July Temperature Outlook

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**** Info via Environment Canada

July Temperature Outlook

Canada saw its first above 40°C readings of the year in a few communities of southern Manitoba in early June. Gretna hit 41.3°C and Morden reached 40.4 °C on June 4. Meanwhile Emerson, on the same day, hit 40.6°C and broke the old record of 36.7°C, set in 1922. To put things in perspective, the last time Manitoba saw temperatures above the 40°C mark was in 1989 when Turtle Mountain and Myrtle hit 40.5°C on August 1.

Then on June 27, Lytton, B.C. set a new Canadian heat record at 46.6 °C. This record was promptly broken in the same location on June 28 at 47.9 °C, and AGAIN on Jun 29 at 49.6 °C. Daily and monthly heat records continued to fall across western Canada through the last week of June as the relentless and dangerous heat dominated the weather picture.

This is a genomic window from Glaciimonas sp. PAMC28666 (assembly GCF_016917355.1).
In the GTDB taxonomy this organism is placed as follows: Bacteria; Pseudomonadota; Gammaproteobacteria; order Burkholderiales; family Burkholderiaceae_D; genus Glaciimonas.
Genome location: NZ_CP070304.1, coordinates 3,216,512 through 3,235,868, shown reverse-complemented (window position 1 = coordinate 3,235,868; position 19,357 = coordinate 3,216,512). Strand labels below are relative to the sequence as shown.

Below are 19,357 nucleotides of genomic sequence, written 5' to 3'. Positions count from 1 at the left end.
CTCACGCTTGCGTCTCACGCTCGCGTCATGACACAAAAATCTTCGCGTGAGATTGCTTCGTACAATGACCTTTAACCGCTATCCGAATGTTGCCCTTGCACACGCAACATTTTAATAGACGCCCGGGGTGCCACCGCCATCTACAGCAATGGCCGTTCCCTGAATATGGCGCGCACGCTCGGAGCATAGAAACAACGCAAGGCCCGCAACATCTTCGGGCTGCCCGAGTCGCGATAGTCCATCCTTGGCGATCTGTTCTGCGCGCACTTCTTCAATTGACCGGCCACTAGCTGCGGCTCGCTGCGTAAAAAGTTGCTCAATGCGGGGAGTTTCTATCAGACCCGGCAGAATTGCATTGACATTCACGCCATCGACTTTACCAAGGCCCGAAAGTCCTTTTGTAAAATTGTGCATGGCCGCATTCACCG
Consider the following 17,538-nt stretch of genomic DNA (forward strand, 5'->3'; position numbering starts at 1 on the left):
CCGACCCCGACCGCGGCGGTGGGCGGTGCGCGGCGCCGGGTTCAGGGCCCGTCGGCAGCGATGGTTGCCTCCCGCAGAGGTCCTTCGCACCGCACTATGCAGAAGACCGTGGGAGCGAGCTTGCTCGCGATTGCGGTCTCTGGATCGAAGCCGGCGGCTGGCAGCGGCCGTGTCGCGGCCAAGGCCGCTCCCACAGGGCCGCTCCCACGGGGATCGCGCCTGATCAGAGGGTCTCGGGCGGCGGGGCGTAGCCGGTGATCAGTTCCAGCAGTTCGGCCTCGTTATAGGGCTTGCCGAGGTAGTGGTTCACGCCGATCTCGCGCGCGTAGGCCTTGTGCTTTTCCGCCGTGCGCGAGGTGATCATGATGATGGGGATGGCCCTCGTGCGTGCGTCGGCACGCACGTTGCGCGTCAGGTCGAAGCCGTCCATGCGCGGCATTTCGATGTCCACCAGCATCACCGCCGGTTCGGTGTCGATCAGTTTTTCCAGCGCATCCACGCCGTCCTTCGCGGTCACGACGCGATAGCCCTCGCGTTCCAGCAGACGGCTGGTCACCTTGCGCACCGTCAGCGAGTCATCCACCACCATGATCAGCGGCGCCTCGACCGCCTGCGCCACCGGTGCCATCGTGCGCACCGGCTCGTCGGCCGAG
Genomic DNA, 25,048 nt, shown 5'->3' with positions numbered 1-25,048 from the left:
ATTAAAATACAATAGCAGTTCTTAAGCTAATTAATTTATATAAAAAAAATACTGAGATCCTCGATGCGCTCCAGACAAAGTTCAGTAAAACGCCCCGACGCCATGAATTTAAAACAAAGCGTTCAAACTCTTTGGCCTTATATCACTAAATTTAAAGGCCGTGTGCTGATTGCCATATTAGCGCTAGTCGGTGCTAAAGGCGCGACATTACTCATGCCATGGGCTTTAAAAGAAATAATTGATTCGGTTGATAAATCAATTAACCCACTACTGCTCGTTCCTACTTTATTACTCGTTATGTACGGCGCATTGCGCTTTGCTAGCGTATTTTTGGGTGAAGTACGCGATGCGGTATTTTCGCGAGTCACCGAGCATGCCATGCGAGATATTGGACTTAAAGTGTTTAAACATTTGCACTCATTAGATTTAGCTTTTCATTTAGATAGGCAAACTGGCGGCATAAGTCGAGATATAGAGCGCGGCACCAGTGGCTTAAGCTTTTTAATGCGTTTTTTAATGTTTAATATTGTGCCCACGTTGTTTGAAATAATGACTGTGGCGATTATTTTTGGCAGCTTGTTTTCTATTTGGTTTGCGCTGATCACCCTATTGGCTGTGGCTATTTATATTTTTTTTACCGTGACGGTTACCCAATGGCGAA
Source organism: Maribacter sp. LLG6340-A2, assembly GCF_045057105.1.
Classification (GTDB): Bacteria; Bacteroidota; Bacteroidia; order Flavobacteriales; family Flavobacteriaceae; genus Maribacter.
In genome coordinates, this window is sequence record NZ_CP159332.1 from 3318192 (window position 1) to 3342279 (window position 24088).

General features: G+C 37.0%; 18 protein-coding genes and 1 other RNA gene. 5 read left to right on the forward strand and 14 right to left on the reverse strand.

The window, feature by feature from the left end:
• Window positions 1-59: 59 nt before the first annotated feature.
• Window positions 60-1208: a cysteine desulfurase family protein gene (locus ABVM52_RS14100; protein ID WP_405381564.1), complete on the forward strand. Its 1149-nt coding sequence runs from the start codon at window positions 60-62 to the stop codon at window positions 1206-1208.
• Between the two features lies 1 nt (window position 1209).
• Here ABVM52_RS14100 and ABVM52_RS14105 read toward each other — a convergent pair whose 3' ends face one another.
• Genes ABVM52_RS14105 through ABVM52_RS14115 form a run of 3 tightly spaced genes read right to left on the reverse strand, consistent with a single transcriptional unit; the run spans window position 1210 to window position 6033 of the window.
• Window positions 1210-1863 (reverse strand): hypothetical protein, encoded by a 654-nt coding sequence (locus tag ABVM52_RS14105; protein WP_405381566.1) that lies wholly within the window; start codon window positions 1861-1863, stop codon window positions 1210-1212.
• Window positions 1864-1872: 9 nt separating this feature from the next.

Below is the forecast for the “temperature anomaly” for the month of July. The temperature anomaly is the “difference from normal temperatures” for the entire month.

The forecasts are categorized as:

  • blue indicates below normal temperatures;
  • white (no colour) indicates near normal temperatures; and
  • red indicates above normal temperatures – all categories are compared to the 30 seasons of the 1981-2010 period.

This is a prediction of the anomaly of the mean daily temperature at 2 metres (i.e. at standard temperature observation height). It is not a forecast of the maximum nor of the minimum daily temperature.

Long range forecast user guide.

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